Spanish Supercomputing Network

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MareNostrum III Supercomputer (Barcelona Supercomputing Center)
Magerit Supercomputer (CeSViMa-UPM)

The Spanish Supercomputing Network (RES) is a distributed infrastructure involving the interconnexion of 13 supercomputers which work together to offer High Performance Computing resources to the scientific community. It is coordinated by the Barcelona Supercomputing Center (BSC).

The RES is a Unique Scientific and Technical Infrastructure (ICTS) distributed throughout Spain, which aims to support the development of top-quality cutting-edge research.

Currently the RES is composed of 13 supercomputers located in different research centres and universities:

History[edit]

The Spanish Supercomputing Network was created in March 2007 by the Spanish Ministry of Education and Science, in order to respond to the increasing needs of computing resources in Spain. To achieve this, MareNostrum supercomputer was upgraded and the old nodes from MareNostrum were used to create five new nodes (Altamira, CesarAugusta, LaPalma, Picasso, Tirant).

In 2009 Atlante supercomputer joined the network. The software of the supercomputers was upgraded to the same level.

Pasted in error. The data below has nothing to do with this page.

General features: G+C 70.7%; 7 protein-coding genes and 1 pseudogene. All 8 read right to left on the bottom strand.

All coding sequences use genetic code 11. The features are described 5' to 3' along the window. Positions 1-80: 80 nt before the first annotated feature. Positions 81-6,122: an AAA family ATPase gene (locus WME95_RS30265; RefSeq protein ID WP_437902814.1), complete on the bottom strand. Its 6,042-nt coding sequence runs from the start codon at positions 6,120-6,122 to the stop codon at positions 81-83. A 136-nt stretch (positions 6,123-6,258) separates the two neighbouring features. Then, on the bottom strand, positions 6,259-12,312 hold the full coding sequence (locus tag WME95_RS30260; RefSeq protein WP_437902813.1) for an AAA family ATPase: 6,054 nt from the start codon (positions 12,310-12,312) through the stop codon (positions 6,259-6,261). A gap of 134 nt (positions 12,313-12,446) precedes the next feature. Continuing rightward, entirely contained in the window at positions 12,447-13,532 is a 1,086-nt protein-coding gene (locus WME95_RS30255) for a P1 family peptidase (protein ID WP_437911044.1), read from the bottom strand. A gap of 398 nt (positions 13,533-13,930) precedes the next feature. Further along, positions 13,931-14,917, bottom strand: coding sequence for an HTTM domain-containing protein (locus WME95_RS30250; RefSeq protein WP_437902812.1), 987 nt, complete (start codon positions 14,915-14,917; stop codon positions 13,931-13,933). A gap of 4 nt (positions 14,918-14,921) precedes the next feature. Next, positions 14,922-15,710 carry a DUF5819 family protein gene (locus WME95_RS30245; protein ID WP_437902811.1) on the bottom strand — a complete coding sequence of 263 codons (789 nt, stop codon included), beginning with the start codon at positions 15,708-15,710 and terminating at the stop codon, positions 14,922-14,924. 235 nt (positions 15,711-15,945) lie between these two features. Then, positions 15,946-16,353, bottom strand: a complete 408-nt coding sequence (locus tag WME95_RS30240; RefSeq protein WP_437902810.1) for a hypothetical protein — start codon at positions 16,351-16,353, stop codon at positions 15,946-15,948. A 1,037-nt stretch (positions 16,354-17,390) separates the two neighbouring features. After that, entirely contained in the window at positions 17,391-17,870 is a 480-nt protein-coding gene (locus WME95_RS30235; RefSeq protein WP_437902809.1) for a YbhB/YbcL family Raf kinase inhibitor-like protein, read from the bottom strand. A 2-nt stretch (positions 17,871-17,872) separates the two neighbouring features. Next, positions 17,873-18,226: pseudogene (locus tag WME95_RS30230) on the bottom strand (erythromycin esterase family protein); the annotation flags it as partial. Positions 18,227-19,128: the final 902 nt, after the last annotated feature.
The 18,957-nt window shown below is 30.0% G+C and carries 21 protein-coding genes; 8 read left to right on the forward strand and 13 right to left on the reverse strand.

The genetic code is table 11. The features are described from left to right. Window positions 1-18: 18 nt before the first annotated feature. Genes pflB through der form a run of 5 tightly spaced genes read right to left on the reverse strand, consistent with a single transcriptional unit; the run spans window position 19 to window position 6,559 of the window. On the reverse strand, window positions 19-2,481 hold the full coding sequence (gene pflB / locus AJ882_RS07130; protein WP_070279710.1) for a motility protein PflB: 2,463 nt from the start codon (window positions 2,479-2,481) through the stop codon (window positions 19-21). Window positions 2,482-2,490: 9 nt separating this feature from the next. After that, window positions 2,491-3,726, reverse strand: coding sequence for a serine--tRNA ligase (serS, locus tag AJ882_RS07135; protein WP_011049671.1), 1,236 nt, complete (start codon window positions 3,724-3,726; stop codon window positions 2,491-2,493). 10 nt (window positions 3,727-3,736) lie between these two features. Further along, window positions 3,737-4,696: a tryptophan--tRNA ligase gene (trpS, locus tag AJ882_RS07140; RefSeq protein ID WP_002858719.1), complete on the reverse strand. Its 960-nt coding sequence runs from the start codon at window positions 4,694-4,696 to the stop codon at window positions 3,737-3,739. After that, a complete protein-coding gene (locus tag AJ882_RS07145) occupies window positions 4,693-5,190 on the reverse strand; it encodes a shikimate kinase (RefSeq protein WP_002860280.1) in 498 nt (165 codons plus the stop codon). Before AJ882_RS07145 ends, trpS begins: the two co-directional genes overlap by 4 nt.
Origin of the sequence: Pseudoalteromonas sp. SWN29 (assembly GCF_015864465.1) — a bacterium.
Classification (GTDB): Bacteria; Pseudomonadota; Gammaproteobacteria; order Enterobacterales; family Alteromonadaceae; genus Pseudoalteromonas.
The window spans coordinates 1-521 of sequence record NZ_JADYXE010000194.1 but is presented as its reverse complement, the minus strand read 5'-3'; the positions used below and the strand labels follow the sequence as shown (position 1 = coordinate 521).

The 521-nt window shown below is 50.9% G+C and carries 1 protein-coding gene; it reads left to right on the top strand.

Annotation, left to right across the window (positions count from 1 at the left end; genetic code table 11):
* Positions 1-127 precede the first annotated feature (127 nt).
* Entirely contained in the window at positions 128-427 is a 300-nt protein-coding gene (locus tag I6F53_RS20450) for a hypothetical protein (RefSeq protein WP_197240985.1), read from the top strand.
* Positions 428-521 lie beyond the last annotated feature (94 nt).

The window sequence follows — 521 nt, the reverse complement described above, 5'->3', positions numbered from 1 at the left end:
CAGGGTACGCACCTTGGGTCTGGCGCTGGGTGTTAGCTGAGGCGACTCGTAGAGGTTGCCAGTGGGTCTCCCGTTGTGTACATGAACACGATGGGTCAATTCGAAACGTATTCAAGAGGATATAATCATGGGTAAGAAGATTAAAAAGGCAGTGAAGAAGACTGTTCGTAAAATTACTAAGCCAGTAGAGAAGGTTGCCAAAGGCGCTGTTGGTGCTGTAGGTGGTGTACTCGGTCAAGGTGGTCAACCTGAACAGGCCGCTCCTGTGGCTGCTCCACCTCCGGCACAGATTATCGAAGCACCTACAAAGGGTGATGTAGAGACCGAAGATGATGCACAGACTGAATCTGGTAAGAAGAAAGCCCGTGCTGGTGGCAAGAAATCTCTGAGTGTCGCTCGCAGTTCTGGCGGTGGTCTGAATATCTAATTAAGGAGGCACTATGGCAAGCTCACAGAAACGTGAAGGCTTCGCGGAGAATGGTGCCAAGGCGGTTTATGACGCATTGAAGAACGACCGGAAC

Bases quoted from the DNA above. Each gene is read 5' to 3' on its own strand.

In 2011 Magerit was upgraded and became the most powerful supercomputer in Spain and of this network.

In 2014 it opens in Tenerife, Teide-HPC supercomputer, which was at that time the second most powerful in Spain.[1] Its calculation capacity is 10,000 office computers.

In 2015, 5 new nodes became part of the network: Finisterrae II at CESGA, Pirineus at Consorcio de Servicios Universitarios de Cataluña (CSUC), Lusitania at the Fundación Computación y Tecnologías Avanzadas de Extremadura, Caléndula at the Centro de Supercomputación de Castilla y León, and Cibeles at the Universidad Autónoma de Madrid [2] [3] In May 2016, Atlante supercomputer stopped its activity in the RES, and currently the network is composed of 12 institutions and 13 supercomputers.

Use of the resources[edit]

All the supercomputing resources are aimed at non-profit R&D purposes. They are open to Spanish research groups from academia and public research centres. Research groups based in other countries can also apply for RES resources, but the participation of Spanish researchers is recommended.

Computing resources are granted by means of competitive calls. Proposals are evaluated every four months by the Access Committee, which is advised by an Expert Panel composed of prestigious scientists. The use of RES resources is allocated based on the criteria of excellence and scientific impact. Research groups do not need to pay for the use of RES resources.[4]

References[edit]

External links[edit]